LONDON, ONT. -- When an Aylmer, Ont. church held another drive-in service on Sunday it sparked strong opinions on physical distancing, essential services and safe gatherings.

The congregants were in their cars with the windows rolled up listening to the service through a low-wattage FM radio signal.

“There was no interaction before, during or after,” says Henry Hildebrant, pastor of the Church of God.

London lawyer Nick Cake was among those in a car at the church, and is now waiting to hear whether charges will be laid for breaking the Ontario Emergency Management and Civil Protections Act (OEMCPA).

"Aylmer police videotaped the service, they've made it clear they will forward it to the county prosecutor," says Cake, an experienced criminal defence lawyer at Millars Law Company.

"The police see this as a gathering. A gathering involves interacting between people, like the shaking of hands and touching. It doesn’t involved cars in a parking lot completely isolated from any other vehicle."

The Facebook comments on a CTV News story Sunday ranged from people believing what the Church of God is doing is fine, to others wanting them punished for breaking the current provincial guidelines.

Cake believes this is a case of public order versus public safety.

"Members of the same household piling into a care to listen to the radio. I think it should be allowed,” he says.

"I quite frankly do think it is allowed. The fight is that it is allowed because it doesn't fall within the confines of the law."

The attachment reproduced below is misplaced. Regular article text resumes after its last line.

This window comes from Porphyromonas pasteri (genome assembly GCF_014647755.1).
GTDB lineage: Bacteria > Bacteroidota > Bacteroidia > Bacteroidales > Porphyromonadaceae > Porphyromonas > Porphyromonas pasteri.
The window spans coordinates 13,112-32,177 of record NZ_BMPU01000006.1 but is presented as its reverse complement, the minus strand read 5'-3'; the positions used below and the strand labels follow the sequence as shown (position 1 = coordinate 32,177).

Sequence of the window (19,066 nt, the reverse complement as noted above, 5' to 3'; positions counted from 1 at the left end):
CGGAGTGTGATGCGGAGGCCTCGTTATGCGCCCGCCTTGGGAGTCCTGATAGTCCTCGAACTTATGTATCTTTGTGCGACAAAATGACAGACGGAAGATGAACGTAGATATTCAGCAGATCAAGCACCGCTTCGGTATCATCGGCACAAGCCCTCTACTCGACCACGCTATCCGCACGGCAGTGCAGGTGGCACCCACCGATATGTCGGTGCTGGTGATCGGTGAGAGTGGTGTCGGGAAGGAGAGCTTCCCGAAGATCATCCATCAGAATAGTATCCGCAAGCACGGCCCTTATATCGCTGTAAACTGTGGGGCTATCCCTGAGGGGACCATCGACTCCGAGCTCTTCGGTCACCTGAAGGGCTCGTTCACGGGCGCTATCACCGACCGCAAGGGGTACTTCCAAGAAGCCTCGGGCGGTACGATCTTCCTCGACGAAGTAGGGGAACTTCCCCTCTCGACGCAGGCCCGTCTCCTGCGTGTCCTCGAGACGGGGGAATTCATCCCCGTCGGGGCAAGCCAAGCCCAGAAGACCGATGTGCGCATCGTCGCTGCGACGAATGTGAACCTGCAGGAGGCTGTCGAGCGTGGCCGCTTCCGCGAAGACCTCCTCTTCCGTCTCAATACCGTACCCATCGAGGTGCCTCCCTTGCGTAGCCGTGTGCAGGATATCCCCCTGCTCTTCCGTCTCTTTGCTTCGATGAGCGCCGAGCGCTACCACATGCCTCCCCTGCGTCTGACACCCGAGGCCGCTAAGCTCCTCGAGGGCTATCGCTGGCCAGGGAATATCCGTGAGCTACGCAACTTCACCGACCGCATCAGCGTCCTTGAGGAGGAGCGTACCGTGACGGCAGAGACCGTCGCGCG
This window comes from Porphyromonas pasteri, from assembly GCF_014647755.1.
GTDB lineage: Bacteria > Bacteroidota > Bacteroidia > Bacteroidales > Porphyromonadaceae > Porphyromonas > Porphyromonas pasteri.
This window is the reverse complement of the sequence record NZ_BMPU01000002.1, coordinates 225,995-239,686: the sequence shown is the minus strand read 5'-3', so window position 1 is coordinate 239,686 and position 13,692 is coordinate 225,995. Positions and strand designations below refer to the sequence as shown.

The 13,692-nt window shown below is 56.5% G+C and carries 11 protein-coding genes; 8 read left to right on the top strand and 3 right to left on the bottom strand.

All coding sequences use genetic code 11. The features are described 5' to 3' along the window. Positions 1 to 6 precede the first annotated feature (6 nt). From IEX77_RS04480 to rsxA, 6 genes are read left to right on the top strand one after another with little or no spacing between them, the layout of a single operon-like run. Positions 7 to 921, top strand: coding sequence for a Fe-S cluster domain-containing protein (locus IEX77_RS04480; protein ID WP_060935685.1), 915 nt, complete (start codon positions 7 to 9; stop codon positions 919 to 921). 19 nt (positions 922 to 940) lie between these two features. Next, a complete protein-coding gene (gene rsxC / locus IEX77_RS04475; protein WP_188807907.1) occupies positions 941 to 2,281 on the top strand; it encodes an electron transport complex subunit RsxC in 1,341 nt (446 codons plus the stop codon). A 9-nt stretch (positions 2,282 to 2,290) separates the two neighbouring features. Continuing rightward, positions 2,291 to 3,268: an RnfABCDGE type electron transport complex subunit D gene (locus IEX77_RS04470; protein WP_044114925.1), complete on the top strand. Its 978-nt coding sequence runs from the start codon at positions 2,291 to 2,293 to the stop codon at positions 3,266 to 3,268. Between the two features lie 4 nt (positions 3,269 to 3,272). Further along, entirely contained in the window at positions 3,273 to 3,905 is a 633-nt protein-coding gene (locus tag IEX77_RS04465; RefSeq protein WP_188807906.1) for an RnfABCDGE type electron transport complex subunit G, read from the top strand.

The green light to hold services like this was just given in New Brunswick. As of Friday, religious groups there can hold outdoor services as the province starts to relax its COVID-19 restrictions.

"As an alternative to online worship, religious organizations can hold outdoor services if parishioners stay in their vehicles at all times, and the vehicles are spaced two metres apart," said Premier Blaine Higgs.

Reverend Michael Bechard of Christ the King University Parish in London, Ont. says this pandemic has been hard on all faith leaders in the community, but says he is following the province's lead of asking to limit gatherings of five people or less.

"I believe, as does the scripture, one of the things we are meant to do is cooperate with government," says Bechard, a lecturer who is also the director of campus ministry at King’s University College.

"Not only do we pray for [the government] and their well-being and we also seek their guidance and support. Right now it’s important for all of us to stay home and safe, so when we do gather again together, nobody from our community is going to be missing."

Bechard adds that not being able to gather in a traditional way allows him to explore different ways in which we can celebrate our identity as church.

"I don’t think limiting ourselves for a couple months is going to lead to the destruction of any of our communities."

Cake says that if charges are laid, they won't stop fighting because they don't believe the church is doing anything illegal.

"From a criminal law standpoint, under the OEMCPA, the church is not violating that statute by doing what they are doing."